Rocks in Costa Rica are interesting, and some of the most common types of rocks found in Costa Rica are igneous.
If you are planning on visiting there, here are three of the most common types that you’ll come across.
Types of Rocks Found In Costa Rica
Dacite is an igneous rock that is commonly found in pyroclastic debris, lava flows, domes, and dikes.
It is typically a light colored rock when consisting of plagioclase, with a composition between andesite and rhyolite.
However, it contains more plagioclase than rhyolite and more quartz than andesite.
Plagioclase is the most common mineral in many dacite specimens, although biotite, augite, enstatite, and hornblende, as well as quartz, can also be present.
While specimens of dacite with high plagioclase content tend to be light colored, when hornblende and biotite content is higher, the color can be light gray or light brown.
Darker specimens tend to be more abundant in enstatite or augite.
The dacite magma which produces these rocks, forms in subduction zones where younger oceanic plates are moving under a continental plate.
As the oceanic plate is forced under, the friction creates heat which causes a partial melting to occur.
Dacite is sometimes also associated with explosive eruptions where viscous magma with a high gas content erupts violently.
However, dacite magma with lower gas content tends to produce thicker flows that slowly seep out of vents producing step domes.
In the past, dacite has been used to make ancient tools such as spear and arrow heads.
While it isn’t as sharp as obsidian, it is much more durable.
Turrialba, a basaltic-to-dacitic stratovolcano, is located in Turrialba Volcano National Park, which is open to visitors when it is safe.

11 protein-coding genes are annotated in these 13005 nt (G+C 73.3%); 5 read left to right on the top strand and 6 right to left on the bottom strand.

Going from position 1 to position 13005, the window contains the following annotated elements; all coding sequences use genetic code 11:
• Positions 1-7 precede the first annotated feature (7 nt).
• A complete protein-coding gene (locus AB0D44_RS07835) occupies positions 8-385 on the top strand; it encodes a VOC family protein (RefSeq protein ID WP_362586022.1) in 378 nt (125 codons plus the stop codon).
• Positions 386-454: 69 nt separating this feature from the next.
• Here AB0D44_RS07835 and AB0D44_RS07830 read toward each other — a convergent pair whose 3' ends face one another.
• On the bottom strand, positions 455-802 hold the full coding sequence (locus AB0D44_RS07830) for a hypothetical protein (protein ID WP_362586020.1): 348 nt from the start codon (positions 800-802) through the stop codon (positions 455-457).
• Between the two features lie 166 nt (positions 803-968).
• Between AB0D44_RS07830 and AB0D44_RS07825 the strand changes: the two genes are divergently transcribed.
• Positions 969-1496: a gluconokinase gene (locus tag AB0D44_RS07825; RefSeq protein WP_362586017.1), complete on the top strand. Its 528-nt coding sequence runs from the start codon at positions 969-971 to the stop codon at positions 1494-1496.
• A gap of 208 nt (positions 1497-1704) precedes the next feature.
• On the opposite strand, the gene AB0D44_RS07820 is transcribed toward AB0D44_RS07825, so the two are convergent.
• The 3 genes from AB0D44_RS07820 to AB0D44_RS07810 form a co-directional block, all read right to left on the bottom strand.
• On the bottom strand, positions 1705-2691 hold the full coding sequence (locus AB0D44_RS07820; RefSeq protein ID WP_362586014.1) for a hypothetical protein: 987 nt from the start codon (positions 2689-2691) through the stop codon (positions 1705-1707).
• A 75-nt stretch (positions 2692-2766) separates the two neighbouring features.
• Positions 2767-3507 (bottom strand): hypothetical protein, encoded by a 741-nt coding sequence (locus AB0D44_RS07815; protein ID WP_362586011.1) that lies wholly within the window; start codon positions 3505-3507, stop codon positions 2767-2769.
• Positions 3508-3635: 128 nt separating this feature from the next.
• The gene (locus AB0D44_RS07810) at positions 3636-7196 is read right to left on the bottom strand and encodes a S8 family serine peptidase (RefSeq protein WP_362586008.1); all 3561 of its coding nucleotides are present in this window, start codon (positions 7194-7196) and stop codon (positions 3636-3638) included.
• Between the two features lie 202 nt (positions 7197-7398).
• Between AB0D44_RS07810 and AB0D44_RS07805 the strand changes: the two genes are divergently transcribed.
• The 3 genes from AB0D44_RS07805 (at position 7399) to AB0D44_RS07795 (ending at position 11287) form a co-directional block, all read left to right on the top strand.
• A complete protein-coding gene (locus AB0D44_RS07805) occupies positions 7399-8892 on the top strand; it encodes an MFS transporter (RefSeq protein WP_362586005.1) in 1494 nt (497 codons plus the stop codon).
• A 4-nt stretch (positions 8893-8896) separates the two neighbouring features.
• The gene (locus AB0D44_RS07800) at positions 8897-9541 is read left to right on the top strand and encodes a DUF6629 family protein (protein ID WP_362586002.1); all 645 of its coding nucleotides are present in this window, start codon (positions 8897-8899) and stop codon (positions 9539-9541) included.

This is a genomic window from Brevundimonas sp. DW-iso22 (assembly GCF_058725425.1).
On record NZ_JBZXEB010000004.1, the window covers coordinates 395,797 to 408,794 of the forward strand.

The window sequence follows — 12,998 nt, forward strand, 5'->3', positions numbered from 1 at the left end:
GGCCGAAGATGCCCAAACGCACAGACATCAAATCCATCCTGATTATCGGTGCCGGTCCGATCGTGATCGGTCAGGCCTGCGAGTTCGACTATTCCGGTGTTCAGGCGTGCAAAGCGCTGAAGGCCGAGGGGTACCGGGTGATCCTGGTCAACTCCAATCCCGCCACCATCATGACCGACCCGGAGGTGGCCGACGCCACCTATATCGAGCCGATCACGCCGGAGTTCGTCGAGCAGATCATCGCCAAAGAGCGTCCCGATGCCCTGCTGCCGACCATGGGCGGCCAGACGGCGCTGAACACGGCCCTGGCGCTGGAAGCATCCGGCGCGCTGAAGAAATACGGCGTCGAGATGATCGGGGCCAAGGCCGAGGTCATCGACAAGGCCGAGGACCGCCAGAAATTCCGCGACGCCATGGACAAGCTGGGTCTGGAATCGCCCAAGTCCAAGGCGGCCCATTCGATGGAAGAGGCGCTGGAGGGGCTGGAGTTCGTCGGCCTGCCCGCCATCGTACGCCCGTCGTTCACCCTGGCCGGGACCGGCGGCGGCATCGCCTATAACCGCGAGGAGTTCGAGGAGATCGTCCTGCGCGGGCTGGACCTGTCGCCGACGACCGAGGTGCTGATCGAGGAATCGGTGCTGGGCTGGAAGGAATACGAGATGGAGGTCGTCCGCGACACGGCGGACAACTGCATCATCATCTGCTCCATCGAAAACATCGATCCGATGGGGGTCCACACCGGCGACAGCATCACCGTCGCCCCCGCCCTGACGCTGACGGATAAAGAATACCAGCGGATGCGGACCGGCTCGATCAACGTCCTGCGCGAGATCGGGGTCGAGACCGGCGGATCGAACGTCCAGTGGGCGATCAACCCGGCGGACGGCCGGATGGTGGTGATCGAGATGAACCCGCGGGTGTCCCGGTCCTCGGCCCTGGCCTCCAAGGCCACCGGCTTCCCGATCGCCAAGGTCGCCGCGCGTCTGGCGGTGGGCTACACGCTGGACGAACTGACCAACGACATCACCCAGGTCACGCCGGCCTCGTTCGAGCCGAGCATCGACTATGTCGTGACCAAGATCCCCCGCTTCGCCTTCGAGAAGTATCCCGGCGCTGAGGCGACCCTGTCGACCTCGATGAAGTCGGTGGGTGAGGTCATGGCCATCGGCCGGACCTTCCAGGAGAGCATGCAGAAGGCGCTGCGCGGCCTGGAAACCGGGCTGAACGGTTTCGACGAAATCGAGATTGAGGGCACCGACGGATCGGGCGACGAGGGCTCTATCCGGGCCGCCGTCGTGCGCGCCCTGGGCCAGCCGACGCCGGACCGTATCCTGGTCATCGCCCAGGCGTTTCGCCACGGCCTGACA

Here, outcrops of pyroclastic material from at least 20 basalt and dacite eruptions have been recorded around the summit area.
This park is somewhere to definitely visit, if you want to learn more about the volcanic history of Costa Rica, as well as how igneous rocks have helped shape the landscape.
Rhyolite is another igneous rock with a very high silica makeup.
It can be either gray or pink in color, with small grains that require a hand lens to be able to see effectively.
This stone is made up of plagioclase, quartz, and sanidine, although smaller amounts of biotite and hornblende may be present.
Unlike dacite, rhyolite can contain opal, crystals, or glassy material when split open.
Many specimens of rhyolite form when granitic magma partially cools in the subsurface.
When erupted, specimens with two types of grain sizes can be formed.
Larger crystals which form beneath the earth are known as phenocrysts, and the smaller crystals that form on the surface are known as groundmass.
Rarely produced from oceanic eruptions, rhyolite is usually only formed in continent-margin or continental eruptions.
Many gem deposits can be found in rhyolite, and these are formed when the thicker granitic lava cools quickly with pockets of gas trapped inside.
As the cooling continues, these pockets form hollow cavities known as vugs.
As the lava flow cools further and ground water or hydrothermal gases pass through, material necessary for gem formation can be introduced into the cavity.
Some of the world’s greatest deposits of topaz, agate, opal, jasper, and red beryl are formed this way.
Unlike dacite, rhyolite doesn’t make for a construction material, although there have been ancient scrapers, spear heads, arrow heads, and blades found.